NEW DELHI: Evoking controversies in the bar and solving many a problem for judges characterised his over six-year tenure in the Supreme Court but Justice Arun Mishra‘s wish for a quiet send off on his last day as SC judge was belied by attorney general K K Venugopal and bar association president Dushyant Dave.
As per tradition, he shared the dais with CJI S A Bobde on Wednesday after a tiring few months of writing voluminous judgments on weighty issues — daughters having equal coparcenary right in ancestral property, Amrapali case, punishing advocate Prashant Bhushan for contempt and settling complex payment issues relating to AGR dues of telecom companies. Ironically, this was the first and last time Justice Mishra and Justice Bobde were on the same bench.
As soon as the bench finished its judicial business, senior advocate Mukul Rohatgi and solicitor general Tushar Mehta wished Justice Mishra a happy retired life. But Venugopal began from where he left his arguments in the Bhushan case. “I would have been happy if no punishment was given. But the judgment of the bench headed by Justice Mishra elaborately laid down the law on contempt of court and it will be debated for a long time,” the AG said.
When his turn to speak came last, Justice Mishra sought pardon from all advocates if he had hurt them in any manner. He said his judgments were always dictated by his conscience. “I have always tried to do what is correct and best. I have not decided a single case keeping my conscience locked up. You can criticise my judgments but do not attribute a motive,” he said. He had just begun to respond to the AG on the Bhushan judgment when CJI Bobde stopped him by saying, “zyada mat bolo ab (don’t get into it now)”.
The AG said he had excellent personal relations with this “extremely hardworking judge” who was “firm and unshakable”, deserving the epithet “iron judge”. Dave was seen on the screen during the virtual farewell but could not be heard. He later complained that he was deliberately muted in the video-conferencing by the registry. In a letter to the CJI, he called this a “game plan” to prevent him from speaking on the occasion “fearing that I might say something unpleasant”, even though he never had any such intention.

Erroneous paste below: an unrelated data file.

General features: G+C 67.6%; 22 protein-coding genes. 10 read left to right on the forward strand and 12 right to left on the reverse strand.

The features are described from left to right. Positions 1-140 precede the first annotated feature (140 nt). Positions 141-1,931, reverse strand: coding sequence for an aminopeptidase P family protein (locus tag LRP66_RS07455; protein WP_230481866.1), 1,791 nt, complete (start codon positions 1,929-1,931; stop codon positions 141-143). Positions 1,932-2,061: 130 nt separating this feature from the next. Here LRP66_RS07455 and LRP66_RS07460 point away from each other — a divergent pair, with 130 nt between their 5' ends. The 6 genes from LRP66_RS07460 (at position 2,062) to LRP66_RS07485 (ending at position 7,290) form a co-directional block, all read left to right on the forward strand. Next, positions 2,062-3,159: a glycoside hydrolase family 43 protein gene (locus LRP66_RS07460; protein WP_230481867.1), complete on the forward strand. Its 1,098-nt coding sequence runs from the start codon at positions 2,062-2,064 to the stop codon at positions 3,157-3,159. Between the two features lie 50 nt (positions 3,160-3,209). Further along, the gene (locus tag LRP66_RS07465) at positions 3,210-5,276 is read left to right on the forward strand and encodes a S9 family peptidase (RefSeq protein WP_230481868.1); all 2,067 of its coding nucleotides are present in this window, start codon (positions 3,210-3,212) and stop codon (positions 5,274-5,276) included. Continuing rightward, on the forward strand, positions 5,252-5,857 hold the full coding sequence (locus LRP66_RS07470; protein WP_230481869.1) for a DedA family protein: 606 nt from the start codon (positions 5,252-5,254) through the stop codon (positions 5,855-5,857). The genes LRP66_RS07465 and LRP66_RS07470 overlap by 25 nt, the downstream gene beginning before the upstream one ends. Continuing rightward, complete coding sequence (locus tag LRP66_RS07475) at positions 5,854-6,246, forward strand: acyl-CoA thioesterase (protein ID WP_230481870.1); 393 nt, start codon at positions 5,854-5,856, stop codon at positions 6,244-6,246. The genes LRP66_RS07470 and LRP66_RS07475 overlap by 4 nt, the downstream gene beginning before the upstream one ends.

Dave said, “I must confess, the SC has come to such a level where judges are afraid of the bar. Please remember, judges come and go but we the bar remain constant.” Saddened by the events, he said, “I will never again participate in any function organised by the Supreme Court till my term (as president of SCBA) is over in December.”
CJI Bobde paid glowing accolades to Justice Mishra by referring to him as a “beacon of life, courage and fortitude in the face of adversity”. He said Justice Mishra had bravely fought many difficult situations, both as a judge and in his personal life with “many health issues”.
“I don’t know of anyone who faced so much adversity and yet carried on so bravely. You will leave behind a legacy of hard work, erudition, fortitude and excellent relations you shared with all colleagues. You have so many firsts and given so many important judgments,” he added.
Justice Mishra was the go to man for judges when they were in trouble with colleagues. At one point, then CJI J S Khehar had bypassed Justice J Chelameswar and extended the five-member collegium to the sixth most senior judge. Justice Chelameswar sought the good offices of Justice Mishra to get back into the collegium.
Strangely, it was Justice Chelameswar who led a rebellion of four seniormost judges against then CJI Dipak Misra for allocation of the petition on judicial officer B H Loya’s death to a bench headed by Justice Mishra and who recused from the case. Again, it was Justice Mishra who played a key role in restoring normalcy behind the courtrooms among colleagues.
When then CJI Ranjan Gogoi faced sexual harassment charges, it was Justice Mishra who presided over the bench after CJI Gogoi gave vent to his anguish over the manner in which a “lobby” was using a court assistant to defame him and destabilise the judiciary. SC judges will lose a colleague who stood by them through thick and thin.


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